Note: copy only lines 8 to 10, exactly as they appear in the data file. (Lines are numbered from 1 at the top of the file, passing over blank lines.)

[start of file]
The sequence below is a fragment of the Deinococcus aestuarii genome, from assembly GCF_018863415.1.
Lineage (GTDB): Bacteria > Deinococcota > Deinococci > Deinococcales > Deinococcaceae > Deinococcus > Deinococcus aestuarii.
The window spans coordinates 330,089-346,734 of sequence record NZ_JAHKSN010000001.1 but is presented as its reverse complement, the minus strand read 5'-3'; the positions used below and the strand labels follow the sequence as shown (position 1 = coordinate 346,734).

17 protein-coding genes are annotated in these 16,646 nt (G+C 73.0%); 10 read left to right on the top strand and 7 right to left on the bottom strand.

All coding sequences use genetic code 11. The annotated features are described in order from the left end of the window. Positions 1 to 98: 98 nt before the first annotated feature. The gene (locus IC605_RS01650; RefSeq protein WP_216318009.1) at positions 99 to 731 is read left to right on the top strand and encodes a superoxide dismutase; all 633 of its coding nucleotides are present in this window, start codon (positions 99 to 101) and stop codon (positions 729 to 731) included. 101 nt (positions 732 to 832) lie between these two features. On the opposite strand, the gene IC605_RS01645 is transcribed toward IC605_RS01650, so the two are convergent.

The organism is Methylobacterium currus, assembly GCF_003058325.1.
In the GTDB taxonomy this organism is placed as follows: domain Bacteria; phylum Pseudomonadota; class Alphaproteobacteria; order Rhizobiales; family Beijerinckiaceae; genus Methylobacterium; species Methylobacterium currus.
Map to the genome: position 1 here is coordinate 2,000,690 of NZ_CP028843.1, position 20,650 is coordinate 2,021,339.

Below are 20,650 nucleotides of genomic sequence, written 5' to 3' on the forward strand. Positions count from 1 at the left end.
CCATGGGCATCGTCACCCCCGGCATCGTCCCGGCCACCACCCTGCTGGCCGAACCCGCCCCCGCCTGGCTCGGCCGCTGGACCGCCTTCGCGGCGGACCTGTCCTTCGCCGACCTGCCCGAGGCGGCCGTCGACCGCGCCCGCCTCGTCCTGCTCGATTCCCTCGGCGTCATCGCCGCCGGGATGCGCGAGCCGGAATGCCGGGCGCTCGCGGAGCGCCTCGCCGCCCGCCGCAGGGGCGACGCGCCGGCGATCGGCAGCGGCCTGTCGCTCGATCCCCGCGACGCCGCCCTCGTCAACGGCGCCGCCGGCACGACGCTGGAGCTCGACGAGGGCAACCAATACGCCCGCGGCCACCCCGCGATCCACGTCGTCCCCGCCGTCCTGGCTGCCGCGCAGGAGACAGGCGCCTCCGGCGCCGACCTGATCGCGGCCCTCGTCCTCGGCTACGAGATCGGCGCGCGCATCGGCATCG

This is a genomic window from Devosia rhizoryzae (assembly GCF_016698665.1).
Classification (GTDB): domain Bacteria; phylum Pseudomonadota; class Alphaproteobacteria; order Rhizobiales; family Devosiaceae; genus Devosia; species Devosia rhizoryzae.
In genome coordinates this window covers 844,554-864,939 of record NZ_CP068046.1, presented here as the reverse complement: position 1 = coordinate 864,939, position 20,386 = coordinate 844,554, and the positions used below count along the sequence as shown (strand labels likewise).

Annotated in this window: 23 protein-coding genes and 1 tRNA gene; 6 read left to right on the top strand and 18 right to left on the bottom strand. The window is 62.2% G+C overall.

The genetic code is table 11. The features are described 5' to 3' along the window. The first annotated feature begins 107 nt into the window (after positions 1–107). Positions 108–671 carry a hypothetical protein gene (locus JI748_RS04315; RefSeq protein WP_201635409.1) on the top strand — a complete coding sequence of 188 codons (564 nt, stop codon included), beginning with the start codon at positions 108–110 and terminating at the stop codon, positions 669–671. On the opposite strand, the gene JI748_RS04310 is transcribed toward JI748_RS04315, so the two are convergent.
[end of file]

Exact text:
Map to the genome: position 1 here is coordinate 2,000,690 of NZ_CP028843.1, position 20,650 is coordinate 2,021,339.

Below are 20,650 nucleotides of genomic sequence, written 5' to 3' on the forward strand. Positions count from 1 at the left end.
CCATGGGCATCGTCACCCCCGGCATCGTCCCGGCCACCACCCTGCTGGCCGAACCCGCCCCCGCCTGGCTCGGCCGCTGGACCGCCTTCGCGGCGGACCTGTCCTTCGCCGACCTGCCCGAGGCGGCCGTCGACCGCGCCCGCCTCGTCCTGCTCGATTCCCTCGGCGTCATCGCCGCCGGGATGCGCGAGCCGGAATGCCGGGCGCTCGCGGAGCGCCTCGCCGCCCGCCGCAGGGGCGACGCGCCGGCGATCGGCAGCGGCCTGTCGCTCGATCCCCGCGACGCCGCCCTCGTCAACGGCGCCGCCGGCACGACGCTGGAGCTCGACGAGGGCAACCAATACGCCCGCGGCCACCCCGCGATCCACGTCGTCCCCGCCGTCCTGGCTGCCGCGCAGGAGACAGGCGCCTCCGGCGCCGACCTGATCGCGGCCCTCGTCCTCGGCTACGAGATCGGCGCGCGCATCGGCATCG